Newsweek has a fascinating article about the ongoing developments in the case of the Al-Mabouh assassination. Poland recently arrested an accused Mossad fixer when he attempted to enter the country. His arrest was requested by Germany because of the agent’s participation in a scheme to secure a passport for one of the Mossad agents who murdered Al-Mabouh.
Israel has protested the arrest and asked Poland to return him to Israel and Germany to quash its extradition request. It will be a test of international resolve to see whether Germany and Poland have the courage of their convictions and go forward with this process. If they wish to honor the concept of accountability and national sovereignty which was violated by the Israeli “hit,” then they must not accede to Israeli pressure. We’ll see if they do.
Frankly, I’m a bit surprised that the Mossad would allow agents implicated in the Dubai assassination to return to their normal hunting grounds. Wouldn’t you think they’d keep those individuals under wraps for a time until the dust settled? To me, this is yet another mark of the Israeli intelligence apparatus’ disconnect from reality–at least reality outside Israel.
The world doesn’t appreciate what the Mossad did in Dubai. England expelled the agency’s station chief. Ireland and Australia did as well. Yet Israel somehow thinks it got a wink and a nod and that the whole thing will blow over. I don’t think that’s the case.
I wonder whether the arrest of the agent in Poland may have something to do with Bibi Netanyahu’s decision, announced yesterday, that Meir Dagan, the Mossad’s director, will not be reappointed to his job. I was amused by the fact that one of the candidates being bruited about is none other than Yuval Diskin, the current Shin Bet director. It appears that beating up Israeli Palestinian citizens and criminalizing the legal political activity of Israeli Palestinian leaders stands one in good stead to become Israel’s top international spook.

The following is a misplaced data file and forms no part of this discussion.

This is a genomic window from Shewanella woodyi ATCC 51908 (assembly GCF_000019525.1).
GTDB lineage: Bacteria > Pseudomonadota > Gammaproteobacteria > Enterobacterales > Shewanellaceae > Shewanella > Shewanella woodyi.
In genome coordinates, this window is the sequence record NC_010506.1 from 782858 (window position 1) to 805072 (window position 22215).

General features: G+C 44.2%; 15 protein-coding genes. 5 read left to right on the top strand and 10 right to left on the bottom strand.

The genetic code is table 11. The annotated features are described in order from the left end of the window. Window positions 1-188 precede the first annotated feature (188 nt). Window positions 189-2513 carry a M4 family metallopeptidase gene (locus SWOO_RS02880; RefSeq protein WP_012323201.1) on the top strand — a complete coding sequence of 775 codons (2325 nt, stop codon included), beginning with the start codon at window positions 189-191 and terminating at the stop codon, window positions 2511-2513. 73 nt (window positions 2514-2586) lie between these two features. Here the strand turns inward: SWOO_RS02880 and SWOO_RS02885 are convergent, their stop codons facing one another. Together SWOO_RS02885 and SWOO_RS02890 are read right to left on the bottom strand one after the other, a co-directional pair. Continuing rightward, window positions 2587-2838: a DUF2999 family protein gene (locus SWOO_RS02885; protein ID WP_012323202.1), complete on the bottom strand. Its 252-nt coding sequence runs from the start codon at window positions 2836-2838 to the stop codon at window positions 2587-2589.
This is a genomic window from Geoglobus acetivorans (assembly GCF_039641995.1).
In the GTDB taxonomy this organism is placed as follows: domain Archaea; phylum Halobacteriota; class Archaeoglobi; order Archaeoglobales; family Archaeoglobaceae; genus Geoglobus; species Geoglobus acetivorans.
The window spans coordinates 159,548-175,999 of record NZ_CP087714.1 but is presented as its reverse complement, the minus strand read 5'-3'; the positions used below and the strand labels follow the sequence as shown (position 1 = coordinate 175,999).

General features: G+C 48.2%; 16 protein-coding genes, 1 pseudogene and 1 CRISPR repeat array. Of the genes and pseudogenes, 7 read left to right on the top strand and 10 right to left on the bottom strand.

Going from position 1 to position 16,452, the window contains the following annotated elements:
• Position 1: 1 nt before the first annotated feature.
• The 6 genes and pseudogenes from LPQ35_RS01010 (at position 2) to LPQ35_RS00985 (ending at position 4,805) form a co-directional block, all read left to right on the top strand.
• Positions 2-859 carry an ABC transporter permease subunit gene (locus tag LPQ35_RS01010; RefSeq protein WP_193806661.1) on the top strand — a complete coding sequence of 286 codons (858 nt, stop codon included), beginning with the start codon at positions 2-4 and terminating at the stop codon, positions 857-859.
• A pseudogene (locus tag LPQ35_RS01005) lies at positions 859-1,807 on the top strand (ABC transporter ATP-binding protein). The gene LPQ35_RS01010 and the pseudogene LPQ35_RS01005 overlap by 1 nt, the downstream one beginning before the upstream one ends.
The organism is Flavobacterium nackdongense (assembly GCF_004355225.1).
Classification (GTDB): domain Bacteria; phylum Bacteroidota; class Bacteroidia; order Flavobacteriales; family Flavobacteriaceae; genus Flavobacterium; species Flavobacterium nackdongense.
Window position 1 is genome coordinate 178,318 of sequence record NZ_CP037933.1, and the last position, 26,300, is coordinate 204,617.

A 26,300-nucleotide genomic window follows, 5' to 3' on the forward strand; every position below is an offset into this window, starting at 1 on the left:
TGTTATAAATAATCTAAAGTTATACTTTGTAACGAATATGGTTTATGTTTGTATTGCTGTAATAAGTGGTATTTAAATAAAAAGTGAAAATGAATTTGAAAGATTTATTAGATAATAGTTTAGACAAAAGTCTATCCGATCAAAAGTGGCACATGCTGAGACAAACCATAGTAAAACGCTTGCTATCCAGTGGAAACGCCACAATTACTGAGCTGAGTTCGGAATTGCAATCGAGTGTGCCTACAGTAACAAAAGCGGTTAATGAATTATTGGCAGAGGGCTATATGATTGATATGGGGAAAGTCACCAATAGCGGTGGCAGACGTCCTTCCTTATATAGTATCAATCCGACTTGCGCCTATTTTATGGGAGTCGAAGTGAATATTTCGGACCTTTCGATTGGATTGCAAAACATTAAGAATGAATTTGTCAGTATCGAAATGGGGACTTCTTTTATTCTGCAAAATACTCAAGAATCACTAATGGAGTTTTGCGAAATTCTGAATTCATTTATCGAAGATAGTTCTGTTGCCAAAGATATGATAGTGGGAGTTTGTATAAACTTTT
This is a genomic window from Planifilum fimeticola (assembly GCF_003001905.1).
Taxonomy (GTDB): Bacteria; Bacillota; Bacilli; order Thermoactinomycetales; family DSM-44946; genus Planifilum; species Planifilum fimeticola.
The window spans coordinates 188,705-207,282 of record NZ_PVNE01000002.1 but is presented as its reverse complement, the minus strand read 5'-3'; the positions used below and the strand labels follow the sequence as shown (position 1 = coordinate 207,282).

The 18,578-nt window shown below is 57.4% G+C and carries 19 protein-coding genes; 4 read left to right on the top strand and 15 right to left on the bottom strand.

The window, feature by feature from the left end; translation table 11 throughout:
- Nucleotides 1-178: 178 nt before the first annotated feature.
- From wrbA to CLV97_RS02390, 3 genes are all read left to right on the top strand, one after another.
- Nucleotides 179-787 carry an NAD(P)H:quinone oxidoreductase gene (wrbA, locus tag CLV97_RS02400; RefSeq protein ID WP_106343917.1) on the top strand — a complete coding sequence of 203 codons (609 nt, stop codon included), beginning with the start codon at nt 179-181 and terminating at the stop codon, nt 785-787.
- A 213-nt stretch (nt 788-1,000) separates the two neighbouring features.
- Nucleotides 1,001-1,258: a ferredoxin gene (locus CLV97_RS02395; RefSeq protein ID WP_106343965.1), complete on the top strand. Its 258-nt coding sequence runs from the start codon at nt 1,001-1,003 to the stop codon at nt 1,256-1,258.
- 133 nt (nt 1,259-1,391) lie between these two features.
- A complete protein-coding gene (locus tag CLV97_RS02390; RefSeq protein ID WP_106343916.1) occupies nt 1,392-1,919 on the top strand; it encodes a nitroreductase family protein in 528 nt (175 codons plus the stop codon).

The passage from this article that really pricked my ears was this:
Official and unofficial spy aficionados are still puzzled over why Israel would ruin its previously friendly relationship with authorities in a key Gulf emirate, and blow the identities of so many undercover operatives, just to eliminate an obscure Hamas operative. One theory gaining support among intelligence experts is that Mossad’s intent was to drug and kidnap Mabhouh, and then try to use him in a trade for Gilad Shalit, an Israeli soldier held hostage in Gaza by Hamas. But the Israelis, according to this theory, may have overdosed their target on knockout drops.
While a theory gaining support among anonymous intelligence experts doesn’t carry much journalistic weight, it is a suggestive one. It does seem especially stupid for Israel to expose half its covert ops personnel and render them unusable in future in their former capacity. Not to mention the international opprobrium that has attached to Israel for the murder, the loss of all those stations chiefs, and harm done to its relations with all the countries whose passports and citizens were abused. Not to mention the exposure of how the agency handles financing of its international ops.
While Israel has a long and honored tradition of knocking off Hamas operatives, it also has a long tradition of kidnapping Palestinians and Lebanese to use as poker chips in negotiations for the release of Israeli prisoners. So it’s hard to say which motivation was more likely at play in Dubai.
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- Mossad boss heads for exit after Dubai murder fallout (independent.co.uk)
- Israel forced to defend ‘Mossad spy’ arrested in Poland (telegraph.co.uk)